What do you think? Tell us about it.

Friday, August 5, 2011

Why the Timing Is Suspicious on A-Rod Poker Story

Not to put on a tin foil hat here, but isn't it interesting timing that the Alex Rodriguez poker story broke this week just in time for the Yankees-Red Sox series? Especially given that two of the games will be nationally televised, which means that we can have Tim McCarver tell us about how in his day, Bob Gibson would never play poker. And ESPN's broadcasters can be shocked, shocked, that any ballplayer would ever be playing cards for money. You know, just the way that when A-Rod was caught cheating on his wife, they all pretended to act like he was the only baseball player to ever do such a thing?

Yes, I'm pretty cynical, but here's the thing. This is not even a new story that just happened to break about ARod; this is a story that was originally published over a month ago. So why is it being regurgitated again?

Let's take a look at the timeline:

* The week of July 1, Star Magazine ran a story about A-Rod being involved in high-stakes Hollywood poker games. Patrick Courtney, MLB Senior Vice President Of Public Relations, told RadarOnline, The Star's online partner, "This is the first we have heard about this and we will look into it."

The New York Daily News wrote about the article July 1, but the story didn't get much traction.

* A month later, just in time for the Yankees getting national media attention via Fox and ESPN game broadcasts, Star Magazine runs another story about the exact same topic -- A-Rod playing poker at these high-stakes Hollywood poker games. But they threw in some salacious details to get more media attention. There was titillating details about a near-fight, about some poker player using cocaine, and about rumors of sexual shenanigans as well. They re-released the story again this week, just in time for Yankees-Red Sox.

This time, the article proved to be catnip to the media, and it's been wall-to-wall A-Rod coverage in the press for the last two days. This, even though Dan Blizerian, the sole named source in the Star story, told the Daily News that the Star messed up the details about what poker match Rodriguez was at, insisting that A-Rod wasn't at the one with cocaine and a near-fight:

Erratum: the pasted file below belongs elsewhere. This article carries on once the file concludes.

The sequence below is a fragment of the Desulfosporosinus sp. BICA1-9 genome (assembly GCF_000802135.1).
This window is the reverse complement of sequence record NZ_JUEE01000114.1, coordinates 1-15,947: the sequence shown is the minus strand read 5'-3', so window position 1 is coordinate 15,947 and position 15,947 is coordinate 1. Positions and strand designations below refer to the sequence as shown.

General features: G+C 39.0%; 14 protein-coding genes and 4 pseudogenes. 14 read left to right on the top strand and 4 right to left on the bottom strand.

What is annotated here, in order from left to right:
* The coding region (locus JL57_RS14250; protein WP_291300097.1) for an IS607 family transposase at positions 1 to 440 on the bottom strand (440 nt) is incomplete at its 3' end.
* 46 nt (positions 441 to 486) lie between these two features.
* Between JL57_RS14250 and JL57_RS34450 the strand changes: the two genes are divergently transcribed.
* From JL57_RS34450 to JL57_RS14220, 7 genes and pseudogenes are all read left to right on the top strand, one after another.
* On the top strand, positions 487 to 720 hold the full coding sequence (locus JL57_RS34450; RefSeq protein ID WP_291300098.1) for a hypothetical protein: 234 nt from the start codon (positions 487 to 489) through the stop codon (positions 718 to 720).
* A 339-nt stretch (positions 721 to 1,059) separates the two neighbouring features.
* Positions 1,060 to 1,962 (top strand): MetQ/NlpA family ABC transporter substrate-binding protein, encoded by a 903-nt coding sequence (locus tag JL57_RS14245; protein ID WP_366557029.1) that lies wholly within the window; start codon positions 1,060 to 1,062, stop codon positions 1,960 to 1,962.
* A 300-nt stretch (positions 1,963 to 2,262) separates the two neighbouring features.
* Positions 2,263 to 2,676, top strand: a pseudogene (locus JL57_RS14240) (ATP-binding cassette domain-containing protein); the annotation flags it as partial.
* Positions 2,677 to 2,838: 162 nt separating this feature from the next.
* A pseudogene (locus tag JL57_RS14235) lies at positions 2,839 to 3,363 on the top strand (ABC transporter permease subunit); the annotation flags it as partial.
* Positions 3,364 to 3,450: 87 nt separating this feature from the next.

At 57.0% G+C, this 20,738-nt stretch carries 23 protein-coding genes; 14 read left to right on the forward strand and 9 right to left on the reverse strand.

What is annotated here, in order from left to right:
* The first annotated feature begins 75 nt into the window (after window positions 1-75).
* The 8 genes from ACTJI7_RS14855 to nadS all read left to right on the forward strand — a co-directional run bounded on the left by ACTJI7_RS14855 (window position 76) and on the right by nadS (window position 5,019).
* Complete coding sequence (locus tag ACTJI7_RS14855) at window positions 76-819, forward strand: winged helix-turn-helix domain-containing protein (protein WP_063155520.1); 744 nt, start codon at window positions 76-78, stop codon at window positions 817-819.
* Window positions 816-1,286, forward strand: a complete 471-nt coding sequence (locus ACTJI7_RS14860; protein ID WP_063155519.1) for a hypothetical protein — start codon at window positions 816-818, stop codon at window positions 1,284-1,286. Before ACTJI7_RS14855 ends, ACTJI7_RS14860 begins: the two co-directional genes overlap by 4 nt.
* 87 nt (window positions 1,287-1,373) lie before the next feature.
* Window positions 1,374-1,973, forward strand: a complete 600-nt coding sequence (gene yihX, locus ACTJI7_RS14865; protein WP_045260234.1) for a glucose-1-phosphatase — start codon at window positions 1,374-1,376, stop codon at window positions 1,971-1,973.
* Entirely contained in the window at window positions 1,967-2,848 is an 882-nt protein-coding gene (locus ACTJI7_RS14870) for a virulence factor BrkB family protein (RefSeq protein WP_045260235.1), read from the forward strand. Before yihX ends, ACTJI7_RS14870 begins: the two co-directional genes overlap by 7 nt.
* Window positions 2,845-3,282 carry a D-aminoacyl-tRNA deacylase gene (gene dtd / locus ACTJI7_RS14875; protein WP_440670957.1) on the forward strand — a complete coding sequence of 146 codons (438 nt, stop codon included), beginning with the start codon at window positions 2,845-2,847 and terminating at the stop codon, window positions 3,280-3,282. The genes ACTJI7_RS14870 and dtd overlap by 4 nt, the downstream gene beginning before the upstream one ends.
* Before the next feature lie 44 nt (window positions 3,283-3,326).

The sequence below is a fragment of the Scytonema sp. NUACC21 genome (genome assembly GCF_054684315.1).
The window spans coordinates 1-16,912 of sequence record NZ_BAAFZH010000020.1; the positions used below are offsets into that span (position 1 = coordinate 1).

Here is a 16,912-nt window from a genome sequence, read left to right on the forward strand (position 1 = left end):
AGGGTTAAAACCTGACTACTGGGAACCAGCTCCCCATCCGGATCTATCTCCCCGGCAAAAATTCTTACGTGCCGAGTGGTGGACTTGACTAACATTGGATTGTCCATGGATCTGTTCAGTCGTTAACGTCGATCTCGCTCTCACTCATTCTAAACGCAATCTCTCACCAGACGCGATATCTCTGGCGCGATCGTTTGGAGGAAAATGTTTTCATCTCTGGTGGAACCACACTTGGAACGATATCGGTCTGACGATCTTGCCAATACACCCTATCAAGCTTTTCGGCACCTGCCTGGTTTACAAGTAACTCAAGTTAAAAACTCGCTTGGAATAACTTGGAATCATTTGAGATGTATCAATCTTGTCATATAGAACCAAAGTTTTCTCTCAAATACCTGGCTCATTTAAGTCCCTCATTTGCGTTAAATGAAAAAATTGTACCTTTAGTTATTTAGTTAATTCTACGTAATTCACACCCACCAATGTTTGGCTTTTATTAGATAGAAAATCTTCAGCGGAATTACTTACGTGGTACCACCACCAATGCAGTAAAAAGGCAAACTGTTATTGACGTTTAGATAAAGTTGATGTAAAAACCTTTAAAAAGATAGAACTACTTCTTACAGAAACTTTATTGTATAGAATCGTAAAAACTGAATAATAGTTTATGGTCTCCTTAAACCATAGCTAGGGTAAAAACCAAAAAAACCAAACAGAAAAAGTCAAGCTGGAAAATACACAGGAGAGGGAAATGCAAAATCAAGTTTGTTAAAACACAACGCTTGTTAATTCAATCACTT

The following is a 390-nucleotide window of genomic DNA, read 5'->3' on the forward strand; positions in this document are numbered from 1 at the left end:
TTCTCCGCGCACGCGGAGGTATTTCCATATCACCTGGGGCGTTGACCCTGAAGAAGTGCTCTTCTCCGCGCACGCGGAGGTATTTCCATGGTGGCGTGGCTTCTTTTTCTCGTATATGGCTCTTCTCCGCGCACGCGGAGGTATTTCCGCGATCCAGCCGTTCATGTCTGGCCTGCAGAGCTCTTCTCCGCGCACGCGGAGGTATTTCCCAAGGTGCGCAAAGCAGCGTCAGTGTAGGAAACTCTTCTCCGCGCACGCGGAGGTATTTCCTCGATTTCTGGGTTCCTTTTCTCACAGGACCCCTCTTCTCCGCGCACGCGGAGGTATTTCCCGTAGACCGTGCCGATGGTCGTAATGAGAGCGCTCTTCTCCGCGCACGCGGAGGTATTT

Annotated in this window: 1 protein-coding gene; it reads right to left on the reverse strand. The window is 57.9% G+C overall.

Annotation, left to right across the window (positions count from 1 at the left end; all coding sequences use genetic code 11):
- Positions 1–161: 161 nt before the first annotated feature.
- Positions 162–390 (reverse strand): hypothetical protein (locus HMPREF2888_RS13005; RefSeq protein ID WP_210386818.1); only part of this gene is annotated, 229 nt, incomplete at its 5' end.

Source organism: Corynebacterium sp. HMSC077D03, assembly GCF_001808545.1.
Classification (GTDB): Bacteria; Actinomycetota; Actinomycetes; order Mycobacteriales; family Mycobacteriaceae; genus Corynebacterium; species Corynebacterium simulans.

"A-Rod was not at that game," pro-poker player Dan Bilzerian told the Daily News. "It's ridiculous."


Bilzerian claimed to be the main source of the Star story, but insisted the magazine got it wrong.


"I would remember because I got stiffed," said Bilzerian, adding that the game took place at Leibel's house in November 2009.


"He wasn't there, I'm telling you," Bilzerian said of A-Rod. "He was playing in the World Series at the time."
Shockingly, Bilzerian's defense has made it into very few stories about Rodriguez playing poker.

And of course, as is usually the case when it comes to Alex Rodriguez, nothing is ever put in context. In 1997, Albert Belle admitted to not just gambling, but illegally betting on professional sports, and losing at least $40,000. (Hat tip -- Baseball Think Factory.) MLB investigated it to see if he had bet on baseball, determined that he hadn't, and never instituted any sort of disciplinary action about his bets. At the time the story broke, Sports Illustrated ran this about the issue (emphasis added):
The revelation that Albert Belle indulges heavily and frequently in sports betting had barely come to light last week when the pooh-poohing began. Even before pledging that baseball would investigate Belle's gambling, acting commissioner Bud Selig reminded the press that betting pools and friendly wagers are a part of every big league clubhouse. Jerry Reinsdorf, chairman of the Chicago White Sox, the team that signed Belle to a five-year, $55 million free-agent contract in November, said he was "not worried" because "there is no indication Albert bet on baseball." Belle himself downplayed the gambling issue, telling USA Today that he did not bet on baseball and that he and his teammates merely bet casually on other sports. Said Belle, "It's no different than anyone else's office pool."
Aside from the fact that nothing was done to Belle, I also found that Selig information interesting. Players owing money to each other, especially when some of them may be rookies or journeymen making the league minimum, is apparently okay with Selig. (And remember that anybody tells you about MLB's zero tolerance policy on gambling.) But a guy worth hundreds of millions playing poker with Hollywood A-listers is the crime of the century. Good grief.

There's also been all sorts of speculation about whether MLB will suspend Rodriguez. Aside from the fact that baseball will look to have misplaced priorities in suspending somebody for playing cards, when six MLB players have gotten DUIs this year, and none of them received any disciplinary action from baseball, there is the fact that there is nothing in MLB's rules that prohibit playing poker for money. The only rule regarding gambling is Rule 21, which specifically addresses betting on baseball. Not playing poker with Ben Affleck and Matt Damon.

And forget about the idea of having A-Rod's contract voided. In contract terminations, MLB's Collective Bargaining Agreement allows the Players' Union to get an arbitrator to hear the case. And historically, the players have usually won here, as a Sports Illustrated story from last year shows. Lamarr Hoyt was convicted on drug charges, and still ultimately got paid. And Sidney Ponson and Denny Neagle ended up getting most of the money owed to them, despite drunk driving (Ponson) and prostitute solicition (Neagle) issues.